By the time my Father had enlisted in the military, racial equality was the military s accepted norm. This does not mean all things were equal, it simply means that this was the policy the military had adopted. According to my father, the military was very firm in its public enforcement of racial equality. He also said this of his first day of boot camp, within 15 minutes of getting off of that bus, I knew that even a blind man would have know who the black recruit was. He clarified this by saying, There were approximately 30 people on my bus, but to the Drill Instructor there were only two. They where both black and both in deep S***. He went on to say that overall the racial problems where isolated. People knew who the bigots were and stayed clear of them whenever possible. He said it was ironic that the solution to the problems brought on by integration were solved by isolationism. Everyone stayed with their own clicks and for the most part this worked well.
The war in Vietnam was another proving grounds for the blacks. There is much debate as to why the black enlistment rate soared at this time, but for the first time in history blacks were proportionally represented in the armed forces. That is to say, the percentage of blacks in the military was equal to the percentage in the civilian sector.
As the Vietnam War escalated, the acceptance of the black soldier as an American soldier grew by leaps and bounds. Mark Kulik wrote an article entitled Great Society-In Uniform which appeared in Newsweek magazine, on August 22, 1966. The article highlighted the outstanding performance of blacks in Vietnam. It went on to praise the success of the military integration policy. Hanson Baldwin, military editor for the New York Times, wrote this about black in the military, the Negro has never had it so good in the Army. If a statement like this were to appear in a paper today all hell would break loose. But if we look at it through a pair of 1960 s adaptive glasses, it shows the military was making great strides in its quest for equality. An article written by Scottie B. Moore, appeared in the May 26, 1967 issue of Time. He sums up the progress made by both the military and the Black soldier. He concluded:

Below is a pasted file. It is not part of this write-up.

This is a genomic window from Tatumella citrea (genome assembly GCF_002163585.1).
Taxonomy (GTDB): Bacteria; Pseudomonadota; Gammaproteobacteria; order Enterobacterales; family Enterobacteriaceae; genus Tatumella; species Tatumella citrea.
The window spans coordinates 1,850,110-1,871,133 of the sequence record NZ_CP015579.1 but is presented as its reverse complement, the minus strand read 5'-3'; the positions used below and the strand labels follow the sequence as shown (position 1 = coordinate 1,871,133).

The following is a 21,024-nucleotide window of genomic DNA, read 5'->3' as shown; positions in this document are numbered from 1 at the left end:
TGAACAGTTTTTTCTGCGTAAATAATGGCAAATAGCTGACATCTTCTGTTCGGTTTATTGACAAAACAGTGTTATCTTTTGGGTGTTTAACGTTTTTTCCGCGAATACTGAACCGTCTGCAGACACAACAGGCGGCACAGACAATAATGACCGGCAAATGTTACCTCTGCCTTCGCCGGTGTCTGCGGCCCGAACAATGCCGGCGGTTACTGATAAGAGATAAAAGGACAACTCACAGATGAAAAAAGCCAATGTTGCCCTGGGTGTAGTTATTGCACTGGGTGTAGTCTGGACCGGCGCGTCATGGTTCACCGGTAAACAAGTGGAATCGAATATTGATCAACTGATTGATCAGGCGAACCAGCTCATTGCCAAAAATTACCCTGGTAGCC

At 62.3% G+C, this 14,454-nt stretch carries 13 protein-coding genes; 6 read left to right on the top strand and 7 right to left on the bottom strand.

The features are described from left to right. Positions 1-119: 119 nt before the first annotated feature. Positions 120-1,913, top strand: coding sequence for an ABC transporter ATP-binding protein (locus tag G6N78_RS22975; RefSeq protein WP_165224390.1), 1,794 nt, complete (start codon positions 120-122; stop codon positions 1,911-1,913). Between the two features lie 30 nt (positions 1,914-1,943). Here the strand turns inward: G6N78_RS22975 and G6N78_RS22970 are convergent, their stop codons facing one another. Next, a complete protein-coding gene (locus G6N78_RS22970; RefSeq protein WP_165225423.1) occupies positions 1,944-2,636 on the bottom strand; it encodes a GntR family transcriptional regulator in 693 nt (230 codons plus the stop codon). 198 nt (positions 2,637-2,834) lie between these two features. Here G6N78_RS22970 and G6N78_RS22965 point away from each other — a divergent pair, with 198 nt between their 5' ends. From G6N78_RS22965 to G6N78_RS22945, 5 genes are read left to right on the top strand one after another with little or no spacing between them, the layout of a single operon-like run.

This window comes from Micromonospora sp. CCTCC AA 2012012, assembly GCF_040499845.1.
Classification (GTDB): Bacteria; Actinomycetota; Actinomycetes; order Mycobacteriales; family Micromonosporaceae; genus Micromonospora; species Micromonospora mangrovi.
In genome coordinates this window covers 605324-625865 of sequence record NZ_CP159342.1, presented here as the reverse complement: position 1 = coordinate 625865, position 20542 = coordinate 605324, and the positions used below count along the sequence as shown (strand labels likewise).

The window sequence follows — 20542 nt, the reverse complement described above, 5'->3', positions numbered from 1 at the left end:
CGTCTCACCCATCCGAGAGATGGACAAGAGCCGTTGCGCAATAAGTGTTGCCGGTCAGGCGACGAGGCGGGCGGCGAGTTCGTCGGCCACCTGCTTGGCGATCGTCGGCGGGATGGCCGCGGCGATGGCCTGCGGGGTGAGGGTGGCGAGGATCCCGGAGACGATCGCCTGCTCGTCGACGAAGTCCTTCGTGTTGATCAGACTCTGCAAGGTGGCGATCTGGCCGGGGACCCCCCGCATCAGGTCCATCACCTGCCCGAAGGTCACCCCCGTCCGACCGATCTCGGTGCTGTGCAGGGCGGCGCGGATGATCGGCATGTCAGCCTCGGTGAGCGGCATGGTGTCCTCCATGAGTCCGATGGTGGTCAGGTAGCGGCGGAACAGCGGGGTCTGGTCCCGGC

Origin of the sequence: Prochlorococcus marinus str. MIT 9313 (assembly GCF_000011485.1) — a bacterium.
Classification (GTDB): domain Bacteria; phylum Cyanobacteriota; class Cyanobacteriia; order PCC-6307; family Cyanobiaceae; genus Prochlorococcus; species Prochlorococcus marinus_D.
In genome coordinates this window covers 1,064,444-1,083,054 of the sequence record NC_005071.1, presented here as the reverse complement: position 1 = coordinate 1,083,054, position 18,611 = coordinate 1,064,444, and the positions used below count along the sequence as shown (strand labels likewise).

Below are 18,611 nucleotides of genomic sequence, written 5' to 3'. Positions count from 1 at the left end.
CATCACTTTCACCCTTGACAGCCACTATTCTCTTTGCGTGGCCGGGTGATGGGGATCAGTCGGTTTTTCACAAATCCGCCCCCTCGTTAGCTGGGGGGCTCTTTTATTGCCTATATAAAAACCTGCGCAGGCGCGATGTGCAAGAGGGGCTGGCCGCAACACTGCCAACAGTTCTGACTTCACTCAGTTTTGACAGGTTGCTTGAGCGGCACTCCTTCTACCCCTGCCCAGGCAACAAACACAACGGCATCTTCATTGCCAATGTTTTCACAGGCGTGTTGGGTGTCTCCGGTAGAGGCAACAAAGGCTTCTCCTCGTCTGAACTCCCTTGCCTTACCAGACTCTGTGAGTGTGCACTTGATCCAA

For the first time in the nation s military history, its the Negro fighting men fully integrated in combat, fruitfully employed in a position of leadership, and fiercely proud of their performance. More than anything else, the performance of the Negro G.I. under fire reaffirms the success-and diversity- of the American experiment.
Upon my entry to the United States Air Force, I was introduced to executive order 9981. When I started this portion of my research, I got real brave and asked two of my newest troops (both black) how they felt about the subject. I got two very different points of view. The first stated that he felt profiled. He felt like he was more severely punished than his white counterparts even though the infractions were the same. He also felt that it wasn t because of policy, but because of attitude and stereotyping. The second individual I talked to said that on occasion he felt a little out of place. He felt this was more due to people worrying about saying or doing the wrong thing. He went on to say that the military is so focused on political correctness, that they sometimes missed the point. I asked what he meant by that and after a little thought he said,
My friends treat each other like crap, they dog each other, bad mouth each other, cut each other to the bone. You know like friends do. When we are alone they do the same to me, I m just one of the boys. But when we get to work everything is prim and proper. Now I m just a troop. They are afraid to be themselves.
Many people, both military and civilian, share this perception. It is one that we have all have had to deal with.